Paul said...

My 1972 is now running beautifully after a winter of work. Have taken it on a handful of rides around the Pennsylvania countryside. Really enjoying this old bike. Best of luck with your restoration. I had trouble with a Creem tank liner application, would not recommend it. Just cleaned out the tank as best as I could and am running with inline fuel filters and hoping for the best. Be careful when messing with the points - there is a nylon points cam gear that breaks very easily. That was one early setback on my project. Enjoy.

sfw said...

Thanks Paul I really wanted a 72 model with the drum brake but they are few and far between, anyway thanks for the advice I will be posting a bit more in the next week or two.

discountbikespares said...

Hi,

I have a website that may be of interest to you - www.discountbikespares.co.uk

I sell a lot of GT parts and I ship worldwide.

Regards,

Dean

Hohmann and Barnard said...

Even though I'm a lifelong dirt bike rider/ex-racer, I was at an estate auction earlier today during the blizzard in New York, and I came across an old (3)cylinder Suzuki street bike. It reminded me of the old GS's I used to fool around on when I was racing my RM250 in the mid 80's. Turned out to be an original owner 1972 GT380 with only 623 miles on it! Even though I didn't know much about this bike, and the flat tires, and that it was 24 degrees and snowing, my son and I loaded into the truck and took it home. After readng your blog, I didn't know if anyone out there would be interested in buying this bike for themselves at a fair price. I don't know what these bikes are worth (dirt bike kind of guy), but if interested,e-mail me with your thoughts. My e-mail is STST5467@AOL.com. If there's no interest, I'll break out the steel wool, change the fluids, and fire her up in the summer. Hopefully, I can leave questions on this blog if I run into any problems. Thanks, Rich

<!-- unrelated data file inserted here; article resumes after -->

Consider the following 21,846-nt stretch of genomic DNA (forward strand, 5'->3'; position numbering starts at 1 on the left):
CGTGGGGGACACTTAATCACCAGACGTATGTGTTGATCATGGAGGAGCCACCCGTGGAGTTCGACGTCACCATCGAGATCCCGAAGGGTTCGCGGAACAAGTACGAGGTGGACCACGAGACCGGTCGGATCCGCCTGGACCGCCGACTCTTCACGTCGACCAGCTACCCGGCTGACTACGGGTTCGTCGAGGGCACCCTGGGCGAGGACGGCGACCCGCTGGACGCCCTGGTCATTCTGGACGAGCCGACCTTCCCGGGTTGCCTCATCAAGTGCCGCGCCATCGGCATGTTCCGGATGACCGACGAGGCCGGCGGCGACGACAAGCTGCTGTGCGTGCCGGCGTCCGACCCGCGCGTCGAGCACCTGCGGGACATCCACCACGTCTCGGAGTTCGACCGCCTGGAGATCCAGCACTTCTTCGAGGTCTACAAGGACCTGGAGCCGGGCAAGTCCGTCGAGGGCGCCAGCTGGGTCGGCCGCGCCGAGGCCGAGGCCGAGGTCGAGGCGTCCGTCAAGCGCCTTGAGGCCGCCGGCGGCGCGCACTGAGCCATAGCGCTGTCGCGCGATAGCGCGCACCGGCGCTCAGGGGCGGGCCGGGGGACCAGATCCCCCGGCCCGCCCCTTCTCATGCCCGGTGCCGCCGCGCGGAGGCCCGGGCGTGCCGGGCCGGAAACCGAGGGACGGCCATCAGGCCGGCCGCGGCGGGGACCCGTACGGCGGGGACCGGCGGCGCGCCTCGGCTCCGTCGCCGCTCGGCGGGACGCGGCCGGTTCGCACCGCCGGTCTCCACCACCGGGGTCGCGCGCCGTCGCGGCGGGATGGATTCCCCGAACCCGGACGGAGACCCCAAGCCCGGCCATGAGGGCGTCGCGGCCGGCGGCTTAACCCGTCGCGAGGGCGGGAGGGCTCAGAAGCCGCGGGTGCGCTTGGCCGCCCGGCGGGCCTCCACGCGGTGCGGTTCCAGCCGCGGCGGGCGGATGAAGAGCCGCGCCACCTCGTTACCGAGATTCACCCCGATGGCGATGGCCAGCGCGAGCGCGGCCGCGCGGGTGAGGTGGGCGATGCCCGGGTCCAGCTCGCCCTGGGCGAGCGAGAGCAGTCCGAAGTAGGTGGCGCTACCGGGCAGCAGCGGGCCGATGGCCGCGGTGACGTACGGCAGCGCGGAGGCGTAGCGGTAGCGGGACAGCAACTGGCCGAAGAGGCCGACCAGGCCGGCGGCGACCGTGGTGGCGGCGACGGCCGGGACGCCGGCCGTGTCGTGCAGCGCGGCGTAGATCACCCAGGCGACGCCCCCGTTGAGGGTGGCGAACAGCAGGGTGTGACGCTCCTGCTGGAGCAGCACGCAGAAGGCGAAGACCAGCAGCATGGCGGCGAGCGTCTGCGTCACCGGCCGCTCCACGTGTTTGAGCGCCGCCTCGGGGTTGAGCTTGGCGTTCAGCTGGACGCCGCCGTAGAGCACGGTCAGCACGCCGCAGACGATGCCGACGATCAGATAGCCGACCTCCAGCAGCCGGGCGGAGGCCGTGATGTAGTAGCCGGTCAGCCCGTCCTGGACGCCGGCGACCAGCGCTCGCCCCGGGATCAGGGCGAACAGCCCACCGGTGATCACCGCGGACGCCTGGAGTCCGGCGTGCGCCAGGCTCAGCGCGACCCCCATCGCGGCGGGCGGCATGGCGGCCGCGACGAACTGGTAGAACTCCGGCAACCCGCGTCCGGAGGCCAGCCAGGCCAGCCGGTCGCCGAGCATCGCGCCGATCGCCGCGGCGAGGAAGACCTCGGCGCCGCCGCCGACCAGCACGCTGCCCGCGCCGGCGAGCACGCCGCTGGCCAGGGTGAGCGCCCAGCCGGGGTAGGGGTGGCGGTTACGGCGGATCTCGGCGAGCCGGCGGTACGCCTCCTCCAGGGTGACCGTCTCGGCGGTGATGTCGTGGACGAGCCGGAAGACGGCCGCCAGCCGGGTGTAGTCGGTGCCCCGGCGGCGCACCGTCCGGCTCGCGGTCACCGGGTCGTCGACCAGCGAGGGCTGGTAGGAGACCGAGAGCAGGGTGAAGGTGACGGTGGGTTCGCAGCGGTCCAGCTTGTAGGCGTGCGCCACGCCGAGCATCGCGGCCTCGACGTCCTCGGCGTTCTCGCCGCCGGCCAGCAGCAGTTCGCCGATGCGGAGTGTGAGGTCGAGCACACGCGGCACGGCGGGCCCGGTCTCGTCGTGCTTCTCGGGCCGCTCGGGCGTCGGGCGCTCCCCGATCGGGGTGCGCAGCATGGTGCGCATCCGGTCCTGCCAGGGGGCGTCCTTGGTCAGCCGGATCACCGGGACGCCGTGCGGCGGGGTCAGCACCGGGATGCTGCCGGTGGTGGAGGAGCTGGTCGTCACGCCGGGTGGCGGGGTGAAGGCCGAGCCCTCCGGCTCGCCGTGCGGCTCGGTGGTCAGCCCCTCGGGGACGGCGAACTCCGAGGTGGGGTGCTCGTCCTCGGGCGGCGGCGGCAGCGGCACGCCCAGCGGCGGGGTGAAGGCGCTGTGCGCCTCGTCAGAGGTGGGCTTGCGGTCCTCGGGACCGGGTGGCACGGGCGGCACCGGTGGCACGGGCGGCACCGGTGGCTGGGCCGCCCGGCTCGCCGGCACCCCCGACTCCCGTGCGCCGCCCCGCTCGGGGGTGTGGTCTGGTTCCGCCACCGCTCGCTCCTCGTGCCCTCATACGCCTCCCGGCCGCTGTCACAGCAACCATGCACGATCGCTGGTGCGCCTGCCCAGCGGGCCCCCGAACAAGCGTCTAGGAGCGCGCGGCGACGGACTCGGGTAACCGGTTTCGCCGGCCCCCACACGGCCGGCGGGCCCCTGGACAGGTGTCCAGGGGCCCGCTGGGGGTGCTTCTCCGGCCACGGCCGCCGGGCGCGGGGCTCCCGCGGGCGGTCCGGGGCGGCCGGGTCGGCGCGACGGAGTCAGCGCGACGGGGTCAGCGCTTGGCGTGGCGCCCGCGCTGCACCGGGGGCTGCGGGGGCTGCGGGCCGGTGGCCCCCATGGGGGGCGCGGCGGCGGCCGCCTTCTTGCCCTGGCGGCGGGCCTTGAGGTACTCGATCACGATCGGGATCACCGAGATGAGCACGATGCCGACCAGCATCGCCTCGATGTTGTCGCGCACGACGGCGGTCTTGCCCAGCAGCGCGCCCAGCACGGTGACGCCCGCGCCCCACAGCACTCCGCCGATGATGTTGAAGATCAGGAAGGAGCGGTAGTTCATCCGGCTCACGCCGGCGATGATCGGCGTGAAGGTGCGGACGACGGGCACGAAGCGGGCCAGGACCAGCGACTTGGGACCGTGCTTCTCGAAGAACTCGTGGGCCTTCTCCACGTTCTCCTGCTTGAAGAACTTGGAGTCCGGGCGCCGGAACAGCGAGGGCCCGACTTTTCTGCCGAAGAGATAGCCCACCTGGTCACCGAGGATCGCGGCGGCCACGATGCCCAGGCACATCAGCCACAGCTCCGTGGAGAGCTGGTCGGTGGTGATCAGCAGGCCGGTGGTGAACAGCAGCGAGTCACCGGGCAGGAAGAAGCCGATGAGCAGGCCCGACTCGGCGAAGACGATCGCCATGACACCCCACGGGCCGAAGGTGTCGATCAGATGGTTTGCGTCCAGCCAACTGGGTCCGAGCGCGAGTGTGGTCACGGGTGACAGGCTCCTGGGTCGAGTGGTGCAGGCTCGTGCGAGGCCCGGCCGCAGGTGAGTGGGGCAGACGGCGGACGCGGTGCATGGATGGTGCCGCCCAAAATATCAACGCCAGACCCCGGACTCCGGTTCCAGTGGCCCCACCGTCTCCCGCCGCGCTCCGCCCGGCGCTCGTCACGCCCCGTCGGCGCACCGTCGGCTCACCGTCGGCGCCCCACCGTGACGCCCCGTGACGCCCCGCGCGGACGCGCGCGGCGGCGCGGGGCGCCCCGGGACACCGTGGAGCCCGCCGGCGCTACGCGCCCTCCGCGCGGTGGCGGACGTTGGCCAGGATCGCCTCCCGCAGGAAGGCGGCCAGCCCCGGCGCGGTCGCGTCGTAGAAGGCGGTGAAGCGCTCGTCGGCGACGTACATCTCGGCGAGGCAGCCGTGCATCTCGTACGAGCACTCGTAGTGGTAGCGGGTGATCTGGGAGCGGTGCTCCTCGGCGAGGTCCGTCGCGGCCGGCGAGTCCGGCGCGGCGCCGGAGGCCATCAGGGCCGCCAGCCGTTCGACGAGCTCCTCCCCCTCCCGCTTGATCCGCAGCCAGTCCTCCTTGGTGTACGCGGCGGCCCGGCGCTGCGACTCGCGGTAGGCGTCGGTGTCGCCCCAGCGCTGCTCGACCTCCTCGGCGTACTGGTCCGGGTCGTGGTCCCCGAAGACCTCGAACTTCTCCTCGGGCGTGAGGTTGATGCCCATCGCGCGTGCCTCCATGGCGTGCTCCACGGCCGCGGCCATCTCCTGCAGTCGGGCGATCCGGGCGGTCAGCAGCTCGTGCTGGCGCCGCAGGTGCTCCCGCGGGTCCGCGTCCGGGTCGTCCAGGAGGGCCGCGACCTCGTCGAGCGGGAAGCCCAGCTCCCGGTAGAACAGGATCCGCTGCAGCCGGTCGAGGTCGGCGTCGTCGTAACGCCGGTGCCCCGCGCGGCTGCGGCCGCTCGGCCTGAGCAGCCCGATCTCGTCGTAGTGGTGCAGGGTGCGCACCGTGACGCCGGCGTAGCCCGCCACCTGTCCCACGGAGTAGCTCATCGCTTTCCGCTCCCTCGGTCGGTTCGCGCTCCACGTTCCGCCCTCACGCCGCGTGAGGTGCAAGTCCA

sfw said...

Hi Rich I'd love to make an offer on the bike it sounds just like what I'm after. Unfortunately at this time of year (Christmas) I'm short of money. If I am travelling better in the New Year I'll let you know. I have a mate in Nth Carolina who sends a container of stuff to Australia twice a year maybe he could fit it in for me. You should take it for a run, they are strange bikes but I just like the looks of them > I raced TZ Yamahas for years and these old Suzukis don't do much right except look Ok.

Steve

Jon said...